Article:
Exp Clin Endocrinol Diabetes 2018; 126(03): 176-181
DOI: 10.1055/s-0043-114866
Article
© Georg Thieme Verlag KG Stuttgart · New York

Screening for Hypogonadism in Primary Healthcare: How to do this Effectively

Mark Livingston
1   Department of Blood Sciences, Walsall Manor Hospital, Walsall
,
Richard Jones
2   Besins Healthcare (UK) Ltd, London
,
Geoff Hackett
3   Department of Urology, Good Hope Hospital, Sutton Coldfield
,
Gemma Donnahey
4   EMIS Health, Fulford Grange, Micklefield Ln, Rawdon, Leeds
,
Gabriela YC Moreno
5   Projectos Estrategicos, Mexico City, Mexico
,
Christopher J. Duff
6   Department of Clinical Biochemistry, University Hospitals of North Midlands, Stoke-on-Trent
7   Institute for Science & Technology in Medicine, Keele University, Staffordshire
,
Adrian H. Heald
8   The School of Medicine and Manchester Academic Health Sciences Centre, University of Manchester, Manchester; United Kingdom
9   Department of Endocrinology and Diabetes, Salford Royal Hospital
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Publikationsverlauf

received 11. Februar 2017
revised 11. Juni 2017

accepted 23. Juni 2017

Publikationsdatum:
24. Januar 2018 (online)

Abstract

Background Testosterone, the most important androgen produced by the testes, plays an integral role in male health. Testosterone levels are increasingly being checked in primary healthcare as awareness of the risks of male hypogonadism grows.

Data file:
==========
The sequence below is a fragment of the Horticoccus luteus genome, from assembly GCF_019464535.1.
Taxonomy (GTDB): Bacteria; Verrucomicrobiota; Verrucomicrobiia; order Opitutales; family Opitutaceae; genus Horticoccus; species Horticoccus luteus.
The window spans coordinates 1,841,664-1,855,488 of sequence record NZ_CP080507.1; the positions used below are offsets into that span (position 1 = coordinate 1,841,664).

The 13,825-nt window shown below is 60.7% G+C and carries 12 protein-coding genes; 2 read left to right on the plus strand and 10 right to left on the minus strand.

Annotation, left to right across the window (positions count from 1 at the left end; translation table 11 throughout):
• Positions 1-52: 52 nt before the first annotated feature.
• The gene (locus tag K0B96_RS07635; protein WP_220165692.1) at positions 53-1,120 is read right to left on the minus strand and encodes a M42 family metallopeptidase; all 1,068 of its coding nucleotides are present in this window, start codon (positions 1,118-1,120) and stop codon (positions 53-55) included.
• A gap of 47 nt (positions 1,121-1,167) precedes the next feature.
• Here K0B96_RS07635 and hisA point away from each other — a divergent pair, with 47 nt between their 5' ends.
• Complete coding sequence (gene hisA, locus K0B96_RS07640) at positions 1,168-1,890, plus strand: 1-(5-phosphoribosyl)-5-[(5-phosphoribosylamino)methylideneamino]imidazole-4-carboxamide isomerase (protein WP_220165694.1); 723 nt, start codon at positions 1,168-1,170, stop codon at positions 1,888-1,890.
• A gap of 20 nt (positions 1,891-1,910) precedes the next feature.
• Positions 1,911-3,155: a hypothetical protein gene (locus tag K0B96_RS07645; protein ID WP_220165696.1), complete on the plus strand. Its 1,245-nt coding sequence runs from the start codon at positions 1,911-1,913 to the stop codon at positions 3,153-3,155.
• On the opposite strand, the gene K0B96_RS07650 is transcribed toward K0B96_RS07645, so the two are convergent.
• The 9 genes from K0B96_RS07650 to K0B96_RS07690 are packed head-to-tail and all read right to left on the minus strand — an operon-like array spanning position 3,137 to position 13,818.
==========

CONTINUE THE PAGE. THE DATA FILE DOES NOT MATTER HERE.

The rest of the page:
Aim To investigate what tests are performed to screen for hypogonadism and to exclude secondary hypogonadism.

Design and Setting All participants attended general practices in the UK.

Methods Data search was performed using the EMIS® clinical database (provider of the majority of GP operating systems in Cheshire). The anonymised records of male patients aged 18–98 years who had undergone a check of serum testosterone during a 10-year period were analysed.

Results Overall screening rate was 4.3%. Of 8 788 men with a testosterone result, 1 924 men (21.9%) had a total testosterone level <10 nmol/L. Just 689 of 8 788 men (7.8%) had a sex hormone-binding globulin (SHBG) result, corresponding to 30.5% of those potentially hypogonadal. Estimated free testosterone was negatively associated with BMI (Spearman’s rho -0.2, p<0.001) as was total testosterone in the over 50 s. Of 1 924 potentially hypogonadal men with a serum testosterone <10 nmol/L, 588 of 1 924 (30.6%) had a check of serum prolactin. 46.3% and 41.7% had LH and FSH measured, respectively. Only 19.1% of 1 924 men with a hypogonadal total testosterone level were subsequently put on testosterone replacement. The percentage of men in the relatively socially disadvantaged category was similar for both eugonadal and hypogonadal men with a much higher rate of screening for hypogonadism in more socially advantaged men.

Conclusions Screening in primary healthcare identified a significant minority of men who had potential hypogonadism. Interpretation of a low serum testosterone requires measurement of serum prolactin, LH and FSH in order to rule out secondary hypogonadism. We suggest that this becomes part of routine screening with a balanced screening approach across the socioeconomic spectrum.